To end The Early Hour’s homage to Sweden (#swedishweek), Emma Sheppard – who yesterday listed some amazing places to stay if you visit – shares the best things to do while you’re there…
What you get up to in Sweden is, to some extent, dictated by the time of the year, although there is more than enough to keep young and old entertained, regardless of seasonality.
Go north to see the Northern Lights (see main image)
Unfortunately you’re never guaranteed to see the Aurora Borealis but you will maximise your chances if you spend a few nights in the Arctic Circle during winter. Luckily, they are in a period of high activity so all you really need is a clear night and lots of crossed fingers. Ask the hotel you’re staying in whether they have a wakeup call service if the Lights make an appearance – many will.
Have a drink at the Icehotel
While you’re this far north, pop into the world’s first Icehotel in the village of Jukkasjärvi. The ‘ice’ part of the property opens in December and includes a bar where drinks are served in ice glasses. Once April comes, the whole thing has melted until artists descend on the region to recreate it for another year. Try it yourself with an ice sculpting class. If you want to spend the night, the ice rooms are 5400kr (£420) per night including breakfast and the warm rooms are from 2450kr (£190).
Make friends with a husky
Active Lapland’s husky kennels are just five minutes from the Icehotel and the company will pick up guests from any hotel in Kiruna. The dogs are very friendly (expect around 10 to pull the sled) and the guides are passionate and knowledgeable about the area. Tours vary in length from two-and-a-half hours in the morning to full-day experiences for those who want to learn to drive their own husky team. Warm clothing is provided and there is a cake and tea (or meal) break during the day. Prices start from 1150kr (£89) per person for a morning ride.
One of Europe’s most scenic train journeys, the Inlandsbanan train travels 807 miles through Sweden and Norway. In winter (19 December-17 April), the journey is quite a bit shorter but there are full-day trips from Östersund, in central Sweden, to Mora, 200 miles south. On the way, you’ll pass the waterfalls of Storstupet and Helvetesfallet, and wind your way up through Hälsingland to Härjedalen, the highest province in Sweden. Tickets cost 596kr (£46), plus 50kr (£4) for a seat reservation.
Sweat it out in a Swedish sauna
When it’s cold outside, warm up in a traditional Swedish sauna. As an integral part of Swedish life, most locals have one in their house, but if you don’t get an invite, there are options for visitors too. Take a towel in with you to sit or lie on and be prepared to get naked – swimsuits aren’t allowed. In most cases, men and women are split but there is also often a mixed option for families. Some of the best saunas in the cities are at the larger hotels – ask at yours for their recommendations.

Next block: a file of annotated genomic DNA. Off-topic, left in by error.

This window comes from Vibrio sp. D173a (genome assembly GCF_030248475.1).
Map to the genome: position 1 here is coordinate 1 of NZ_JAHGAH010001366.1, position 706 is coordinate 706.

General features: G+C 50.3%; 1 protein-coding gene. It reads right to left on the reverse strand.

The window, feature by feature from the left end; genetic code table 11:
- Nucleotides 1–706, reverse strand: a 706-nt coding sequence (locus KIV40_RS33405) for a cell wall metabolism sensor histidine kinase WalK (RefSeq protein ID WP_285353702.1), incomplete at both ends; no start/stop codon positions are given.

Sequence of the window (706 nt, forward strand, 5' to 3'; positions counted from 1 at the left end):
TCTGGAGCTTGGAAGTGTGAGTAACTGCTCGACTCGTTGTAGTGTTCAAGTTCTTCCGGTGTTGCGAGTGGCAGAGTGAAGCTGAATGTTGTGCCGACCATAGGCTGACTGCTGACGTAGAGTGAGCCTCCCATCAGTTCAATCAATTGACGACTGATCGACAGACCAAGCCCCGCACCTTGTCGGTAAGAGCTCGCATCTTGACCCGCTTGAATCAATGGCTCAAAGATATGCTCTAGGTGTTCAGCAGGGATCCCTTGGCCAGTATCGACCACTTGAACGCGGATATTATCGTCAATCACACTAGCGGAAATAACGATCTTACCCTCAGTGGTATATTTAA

Don’t go to bed
The midnight sun is visible from late May to mid July in north Sweden, when the sun doesn’t set for a full 24 hours. If you get a clear night, the experience is ethereal. Try something random while everyone else is asleep – Björkliden has a golf course open all night – 250kr (£19pp) for 18 holes – and you can take midnight kayak tours from Umeå – 650kr (£50pp).
If you’re a fan of outdoor swimming, you’ll be spoilt for choice in Sweden. There are 100,000 lakes to choose from and the country’s strict environmental laws ensure that the water is safe – most Swedes learn to swim in these, rather than local pools. In and around Stockholm, you can sunbathe on the rocks at Fredhäll before hopping into the water to cool off, Sickla Lake is wonderfully secluded, and if you have access to a car (or don’t mind paying for an hour’s taxi ride), you must visit the blue lagoon of Ekerö, which was once a sand quarry.
Take a different kind of tour
Sure, you could hop on and off a tour bus in Stockholm, but wouldn’t you rather see this city from a new perspective? Takvandring offers a 75-minute rooftop tour, that includes climbing 43-metres up the Old Parliament Building and across to Ridderholmen island near the Old Town. Tours cost 595kr (£46) and helmets and harnesses are provided. If that sounds too much like hard work, the City Hall has a 106-metre-high tower that has panoramic views over the city and harbour – tickets are 50kr (£4) and only a limited number of people permitted at once.